The UK's public sector net borrowing reached £14.8bn last month - a high for September… Net borrowing for the six months of the financial year so far now stands at £77.3bn - the worst figure for the April-to-September period on record.
The figures raise speculation that the government may have to revise its forecasts on borrowing.
Possibly. But I’m not sold.
I think the Budget forecast – for public sector net borrowing of 12.4% of GDP in 2009/10 – looks like turning out right, or possibly even a bit pessimistic.
This graph shows rolling 12-month figures for public borrowing as a % of GDP, based on official ONS borrowing data and monthly GDP estimates from the NIESR (rough explanation at the bottom).
The solid line is what’s actually happened, and the dotted line is how things will go if the average rate of increase over the last six months continues. By next March (virtually the end of the 09/10 fiscal year), it comes to a bit over 12.3% – just below the Budget forecast.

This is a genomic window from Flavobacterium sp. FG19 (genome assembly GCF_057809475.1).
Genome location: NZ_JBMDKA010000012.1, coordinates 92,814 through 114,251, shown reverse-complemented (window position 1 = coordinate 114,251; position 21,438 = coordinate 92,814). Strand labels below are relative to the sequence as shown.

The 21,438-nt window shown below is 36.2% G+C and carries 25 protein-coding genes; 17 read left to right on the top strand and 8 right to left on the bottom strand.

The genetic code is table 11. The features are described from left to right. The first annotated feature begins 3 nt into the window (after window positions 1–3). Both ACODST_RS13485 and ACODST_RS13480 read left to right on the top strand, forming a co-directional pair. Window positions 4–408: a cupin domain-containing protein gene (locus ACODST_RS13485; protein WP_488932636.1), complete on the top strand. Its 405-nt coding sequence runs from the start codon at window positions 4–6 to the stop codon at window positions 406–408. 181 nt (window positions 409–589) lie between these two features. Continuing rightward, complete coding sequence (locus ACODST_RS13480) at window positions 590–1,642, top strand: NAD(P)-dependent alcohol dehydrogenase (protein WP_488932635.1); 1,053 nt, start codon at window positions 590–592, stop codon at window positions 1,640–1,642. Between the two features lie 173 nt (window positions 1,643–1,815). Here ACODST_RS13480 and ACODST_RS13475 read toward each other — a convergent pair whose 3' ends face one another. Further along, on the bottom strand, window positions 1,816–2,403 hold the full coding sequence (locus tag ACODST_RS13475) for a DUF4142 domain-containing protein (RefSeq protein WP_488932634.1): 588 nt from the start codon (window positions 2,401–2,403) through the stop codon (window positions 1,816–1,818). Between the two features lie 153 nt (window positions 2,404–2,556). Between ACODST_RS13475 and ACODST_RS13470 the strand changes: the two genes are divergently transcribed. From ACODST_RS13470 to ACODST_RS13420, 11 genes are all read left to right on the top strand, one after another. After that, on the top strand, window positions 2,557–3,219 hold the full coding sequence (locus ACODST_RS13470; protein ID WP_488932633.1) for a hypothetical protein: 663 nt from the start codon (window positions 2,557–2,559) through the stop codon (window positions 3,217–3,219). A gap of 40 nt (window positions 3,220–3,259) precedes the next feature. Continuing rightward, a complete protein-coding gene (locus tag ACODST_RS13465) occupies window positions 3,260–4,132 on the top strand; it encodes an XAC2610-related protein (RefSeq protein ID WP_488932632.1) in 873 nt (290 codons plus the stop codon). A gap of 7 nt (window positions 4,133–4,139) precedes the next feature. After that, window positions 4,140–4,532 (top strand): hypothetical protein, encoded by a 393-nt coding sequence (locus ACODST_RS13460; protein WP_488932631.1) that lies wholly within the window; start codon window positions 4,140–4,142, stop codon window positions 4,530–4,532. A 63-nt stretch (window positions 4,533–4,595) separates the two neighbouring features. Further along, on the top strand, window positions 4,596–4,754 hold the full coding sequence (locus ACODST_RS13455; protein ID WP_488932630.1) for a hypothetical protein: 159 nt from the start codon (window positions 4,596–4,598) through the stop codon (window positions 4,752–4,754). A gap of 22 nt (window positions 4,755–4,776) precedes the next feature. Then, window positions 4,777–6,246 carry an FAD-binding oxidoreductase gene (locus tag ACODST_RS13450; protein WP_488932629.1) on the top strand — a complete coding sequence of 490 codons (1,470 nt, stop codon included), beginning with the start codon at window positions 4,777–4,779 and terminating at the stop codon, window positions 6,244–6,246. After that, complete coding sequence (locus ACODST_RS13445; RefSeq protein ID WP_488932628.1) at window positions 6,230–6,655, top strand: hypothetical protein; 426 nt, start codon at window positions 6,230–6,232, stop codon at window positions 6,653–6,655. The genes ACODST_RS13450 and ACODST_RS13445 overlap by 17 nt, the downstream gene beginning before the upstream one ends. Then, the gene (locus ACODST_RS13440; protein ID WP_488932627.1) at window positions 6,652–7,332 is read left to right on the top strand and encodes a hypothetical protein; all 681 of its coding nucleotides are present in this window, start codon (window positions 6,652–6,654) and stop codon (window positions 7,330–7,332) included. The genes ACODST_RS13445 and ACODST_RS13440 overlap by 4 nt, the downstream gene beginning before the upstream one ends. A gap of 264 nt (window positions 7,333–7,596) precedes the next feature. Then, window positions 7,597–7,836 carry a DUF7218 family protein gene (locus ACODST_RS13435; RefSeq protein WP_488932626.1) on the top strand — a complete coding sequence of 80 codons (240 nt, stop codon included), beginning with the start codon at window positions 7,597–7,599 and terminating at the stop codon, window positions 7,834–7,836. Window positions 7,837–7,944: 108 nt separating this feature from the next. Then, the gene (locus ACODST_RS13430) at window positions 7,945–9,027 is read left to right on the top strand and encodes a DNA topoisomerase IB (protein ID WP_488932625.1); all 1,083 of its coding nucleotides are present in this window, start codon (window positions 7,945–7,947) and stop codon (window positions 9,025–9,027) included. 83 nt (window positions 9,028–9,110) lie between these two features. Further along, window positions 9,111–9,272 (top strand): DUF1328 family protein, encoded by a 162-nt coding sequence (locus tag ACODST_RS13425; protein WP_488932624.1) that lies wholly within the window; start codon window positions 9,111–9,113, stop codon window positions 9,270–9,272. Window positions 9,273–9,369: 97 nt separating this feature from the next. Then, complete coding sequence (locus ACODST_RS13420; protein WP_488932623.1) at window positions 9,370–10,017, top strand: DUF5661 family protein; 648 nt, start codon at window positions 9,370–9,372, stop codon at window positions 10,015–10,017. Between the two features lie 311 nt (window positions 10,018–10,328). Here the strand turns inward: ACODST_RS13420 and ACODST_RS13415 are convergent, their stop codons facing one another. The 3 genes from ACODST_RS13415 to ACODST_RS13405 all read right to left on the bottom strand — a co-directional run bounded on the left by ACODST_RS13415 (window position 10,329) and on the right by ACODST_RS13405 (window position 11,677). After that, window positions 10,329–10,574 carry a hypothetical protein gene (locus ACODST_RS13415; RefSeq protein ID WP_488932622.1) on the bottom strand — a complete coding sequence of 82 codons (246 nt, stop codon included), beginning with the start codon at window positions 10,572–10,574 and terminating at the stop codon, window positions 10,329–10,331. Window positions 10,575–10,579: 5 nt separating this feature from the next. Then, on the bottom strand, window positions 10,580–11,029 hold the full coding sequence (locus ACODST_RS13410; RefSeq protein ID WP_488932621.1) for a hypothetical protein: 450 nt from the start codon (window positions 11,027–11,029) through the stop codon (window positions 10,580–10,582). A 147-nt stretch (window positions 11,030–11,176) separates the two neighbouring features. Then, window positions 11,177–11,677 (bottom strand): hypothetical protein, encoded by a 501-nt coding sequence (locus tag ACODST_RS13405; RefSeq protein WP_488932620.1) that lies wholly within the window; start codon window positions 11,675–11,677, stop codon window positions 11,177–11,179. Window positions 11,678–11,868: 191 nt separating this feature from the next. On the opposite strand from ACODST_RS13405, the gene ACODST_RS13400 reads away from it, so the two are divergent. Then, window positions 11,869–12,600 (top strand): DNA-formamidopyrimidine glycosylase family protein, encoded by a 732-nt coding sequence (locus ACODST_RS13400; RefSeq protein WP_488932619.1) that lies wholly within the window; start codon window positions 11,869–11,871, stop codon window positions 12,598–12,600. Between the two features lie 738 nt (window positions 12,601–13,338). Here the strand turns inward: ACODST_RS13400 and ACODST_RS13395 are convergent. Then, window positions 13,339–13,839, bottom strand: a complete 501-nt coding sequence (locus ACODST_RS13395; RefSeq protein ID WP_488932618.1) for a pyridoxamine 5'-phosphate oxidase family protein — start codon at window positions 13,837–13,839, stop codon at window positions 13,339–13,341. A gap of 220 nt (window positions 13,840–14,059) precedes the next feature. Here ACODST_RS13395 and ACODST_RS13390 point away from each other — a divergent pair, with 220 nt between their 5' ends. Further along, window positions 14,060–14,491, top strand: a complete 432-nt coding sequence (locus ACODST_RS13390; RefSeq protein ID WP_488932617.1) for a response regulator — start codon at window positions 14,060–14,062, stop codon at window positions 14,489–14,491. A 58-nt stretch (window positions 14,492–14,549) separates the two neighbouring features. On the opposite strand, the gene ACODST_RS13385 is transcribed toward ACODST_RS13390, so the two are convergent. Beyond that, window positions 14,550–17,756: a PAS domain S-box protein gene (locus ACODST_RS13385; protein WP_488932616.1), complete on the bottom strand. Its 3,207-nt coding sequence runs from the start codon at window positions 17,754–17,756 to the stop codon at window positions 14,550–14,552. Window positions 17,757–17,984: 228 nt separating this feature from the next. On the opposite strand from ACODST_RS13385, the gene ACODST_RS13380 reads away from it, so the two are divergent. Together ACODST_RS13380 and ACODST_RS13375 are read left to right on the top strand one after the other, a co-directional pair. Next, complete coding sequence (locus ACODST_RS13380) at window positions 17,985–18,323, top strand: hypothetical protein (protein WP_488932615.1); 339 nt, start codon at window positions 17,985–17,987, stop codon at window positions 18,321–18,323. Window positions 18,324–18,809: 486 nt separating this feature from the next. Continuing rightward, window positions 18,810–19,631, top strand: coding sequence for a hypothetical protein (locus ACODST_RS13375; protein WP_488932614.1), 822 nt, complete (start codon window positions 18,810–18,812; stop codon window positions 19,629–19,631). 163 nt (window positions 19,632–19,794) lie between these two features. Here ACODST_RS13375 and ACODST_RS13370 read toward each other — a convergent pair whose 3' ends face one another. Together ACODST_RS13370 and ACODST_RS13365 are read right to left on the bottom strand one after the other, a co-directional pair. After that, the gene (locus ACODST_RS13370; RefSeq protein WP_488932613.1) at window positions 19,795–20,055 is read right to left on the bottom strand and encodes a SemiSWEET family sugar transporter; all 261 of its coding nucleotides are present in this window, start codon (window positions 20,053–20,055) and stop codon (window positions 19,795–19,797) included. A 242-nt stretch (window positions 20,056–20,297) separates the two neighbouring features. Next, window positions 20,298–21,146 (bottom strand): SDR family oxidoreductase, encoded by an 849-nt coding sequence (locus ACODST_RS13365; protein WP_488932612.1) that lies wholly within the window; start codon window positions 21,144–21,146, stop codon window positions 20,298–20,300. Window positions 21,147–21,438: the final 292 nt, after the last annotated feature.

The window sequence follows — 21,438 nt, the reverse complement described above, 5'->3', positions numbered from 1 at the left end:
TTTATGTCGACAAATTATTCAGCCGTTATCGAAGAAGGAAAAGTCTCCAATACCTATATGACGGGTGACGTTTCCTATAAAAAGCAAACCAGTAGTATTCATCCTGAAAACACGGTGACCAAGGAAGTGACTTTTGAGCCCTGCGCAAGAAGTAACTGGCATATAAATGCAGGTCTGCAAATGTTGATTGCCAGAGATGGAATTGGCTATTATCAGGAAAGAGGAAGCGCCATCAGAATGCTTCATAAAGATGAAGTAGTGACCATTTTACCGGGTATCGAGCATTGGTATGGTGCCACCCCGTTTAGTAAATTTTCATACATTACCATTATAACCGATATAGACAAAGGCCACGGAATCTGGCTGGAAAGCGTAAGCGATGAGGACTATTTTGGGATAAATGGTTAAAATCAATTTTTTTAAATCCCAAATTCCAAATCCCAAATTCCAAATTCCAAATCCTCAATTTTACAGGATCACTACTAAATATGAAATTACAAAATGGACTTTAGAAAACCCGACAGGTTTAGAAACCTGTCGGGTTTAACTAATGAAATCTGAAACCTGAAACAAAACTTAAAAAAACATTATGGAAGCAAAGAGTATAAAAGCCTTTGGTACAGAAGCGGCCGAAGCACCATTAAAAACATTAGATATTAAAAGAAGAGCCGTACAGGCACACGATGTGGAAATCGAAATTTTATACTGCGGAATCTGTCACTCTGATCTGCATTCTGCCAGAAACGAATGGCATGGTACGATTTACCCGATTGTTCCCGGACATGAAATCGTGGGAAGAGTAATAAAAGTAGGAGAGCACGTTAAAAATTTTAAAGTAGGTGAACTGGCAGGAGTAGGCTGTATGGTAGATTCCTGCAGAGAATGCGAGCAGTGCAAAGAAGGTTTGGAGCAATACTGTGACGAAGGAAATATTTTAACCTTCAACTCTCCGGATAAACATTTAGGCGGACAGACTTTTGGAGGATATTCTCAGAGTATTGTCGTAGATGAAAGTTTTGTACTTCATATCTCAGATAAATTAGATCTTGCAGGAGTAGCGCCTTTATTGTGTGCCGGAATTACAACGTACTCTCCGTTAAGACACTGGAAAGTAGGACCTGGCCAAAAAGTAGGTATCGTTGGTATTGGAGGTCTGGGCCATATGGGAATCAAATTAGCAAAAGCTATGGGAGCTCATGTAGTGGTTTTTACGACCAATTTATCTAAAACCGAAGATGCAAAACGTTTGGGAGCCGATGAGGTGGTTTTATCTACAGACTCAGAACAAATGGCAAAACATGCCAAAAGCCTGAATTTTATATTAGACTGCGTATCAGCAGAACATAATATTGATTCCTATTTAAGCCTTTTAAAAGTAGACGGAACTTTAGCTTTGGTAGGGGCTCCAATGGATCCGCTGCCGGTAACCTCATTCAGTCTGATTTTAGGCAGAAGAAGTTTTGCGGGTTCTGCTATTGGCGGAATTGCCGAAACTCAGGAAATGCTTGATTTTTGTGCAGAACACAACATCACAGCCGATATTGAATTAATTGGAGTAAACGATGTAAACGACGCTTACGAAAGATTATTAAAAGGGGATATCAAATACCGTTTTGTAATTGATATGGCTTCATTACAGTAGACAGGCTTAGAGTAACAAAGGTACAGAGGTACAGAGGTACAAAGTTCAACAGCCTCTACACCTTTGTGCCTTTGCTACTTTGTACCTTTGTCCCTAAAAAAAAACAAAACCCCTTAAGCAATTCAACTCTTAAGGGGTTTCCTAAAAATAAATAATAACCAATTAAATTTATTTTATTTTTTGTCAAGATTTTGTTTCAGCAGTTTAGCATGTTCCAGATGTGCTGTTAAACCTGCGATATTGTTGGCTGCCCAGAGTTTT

The usual caveats apply: past performance is not necessarily a guide, etc. But one thing that could make a difference is the end of the recession. GDP growth over the next six months is (touch wood) going to be considerably better than the last six. This will reduce any given amount of borrowing relative to GDP.
Even if I’m right, though, let’s not go dancing in the streets. 12ish% is still bloody high. And then there’s next year to worry about.
Rough explanation: I used the monthly cash borrowing figures from the ONS (series PSF2, ANNX) and the monthly GDP estimates from the NIESR, and did what I could to control for the differences in the ways the two institutions present their data. This involved using the ONS’s rolling four-quarter figures for borrowing as a % of GDP (series PSF9, J4DD) as a series of anchor points (for March, June, September and December – i.e. the final month of each quarter), weeping at my lack of social life, and also comparing the NIESR’s quarterly GDP figures with the equivalent from the ONS to generate a set of monthly GDP figures that cohere with the ONS quarterly ones. If you want more details, please shoot me and/or yourself.